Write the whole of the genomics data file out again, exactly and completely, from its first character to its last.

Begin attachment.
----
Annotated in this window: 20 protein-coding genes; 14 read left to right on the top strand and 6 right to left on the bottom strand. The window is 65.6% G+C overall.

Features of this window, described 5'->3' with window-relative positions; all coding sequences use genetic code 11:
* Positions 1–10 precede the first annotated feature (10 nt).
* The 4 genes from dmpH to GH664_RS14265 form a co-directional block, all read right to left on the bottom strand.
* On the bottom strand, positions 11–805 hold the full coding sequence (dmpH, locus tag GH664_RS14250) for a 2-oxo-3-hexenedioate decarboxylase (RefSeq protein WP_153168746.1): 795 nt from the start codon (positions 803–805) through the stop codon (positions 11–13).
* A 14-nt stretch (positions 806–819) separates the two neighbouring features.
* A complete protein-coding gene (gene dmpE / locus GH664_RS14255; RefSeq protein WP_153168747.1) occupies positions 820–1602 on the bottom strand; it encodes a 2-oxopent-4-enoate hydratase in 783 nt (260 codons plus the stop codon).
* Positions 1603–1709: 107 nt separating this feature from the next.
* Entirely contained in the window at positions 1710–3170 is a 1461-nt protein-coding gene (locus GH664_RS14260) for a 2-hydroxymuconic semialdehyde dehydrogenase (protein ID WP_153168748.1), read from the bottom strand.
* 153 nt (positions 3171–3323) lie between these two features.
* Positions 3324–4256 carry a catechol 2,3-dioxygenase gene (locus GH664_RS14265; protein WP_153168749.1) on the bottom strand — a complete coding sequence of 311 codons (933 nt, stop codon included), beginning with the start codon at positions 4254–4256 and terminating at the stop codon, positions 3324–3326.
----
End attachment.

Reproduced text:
Annotated in this window: 20 protein-coding genes; 14 read left to right on the top strand and 6 right to left on the bottom strand. The window is 65.6% G+C overall.

Features of this window, described 5'->3' with window-relative positions; all coding sequences use genetic code 11:
* Positions 1–10 precede the first annotated feature (10 nt).
* The 4 genes from dmpH to GH664_RS14265 form a co-directional block, all read right to left on the bottom strand.
* On the bottom strand, positions 11–805 hold the full coding sequence (dmpH, locus tag GH664_RS14250) for a 2-oxo-3-hexenedioate decarboxylase (RefSeq protein WP_153168746.1): 795 nt from the start codon (positions 803–805) through the stop codon (positions 11–13).
* A 14-nt stretch (positions 806–819) separates the two neighbouring features.
* A complete protein-coding gene (gene dmpE / locus GH664_RS14255; RefSeq protein WP_153168747.1) occupies positions 820–1602 on the bottom strand; it encodes a 2-oxopent-4-enoate hydratase in 783 nt (260 codons plus the stop codon).
* Positions 1603–1709: 107 nt separating this feature from the next.
* Entirely contained in the window at positions 1710–3170 is a 1461-nt protein-coding gene (locus GH664_RS14260) for a 2-hydroxymuconic semialdehyde dehydrogenase (protein ID WP_153168748.1), read from the bottom strand.
* 153 nt (positions 3171–3323) lie between these two features.
* Positions 3324–4256 carry a catechol 2,3-dioxygenase gene (locus GH664_RS14265; protein WP_153168749.1) on the bottom strand — a complete coding sequence of 311 codons (933 nt, stop codon included), beginning with the start codon at positions 4254–4256 and terminating at the stop codon, positions 3324–3326.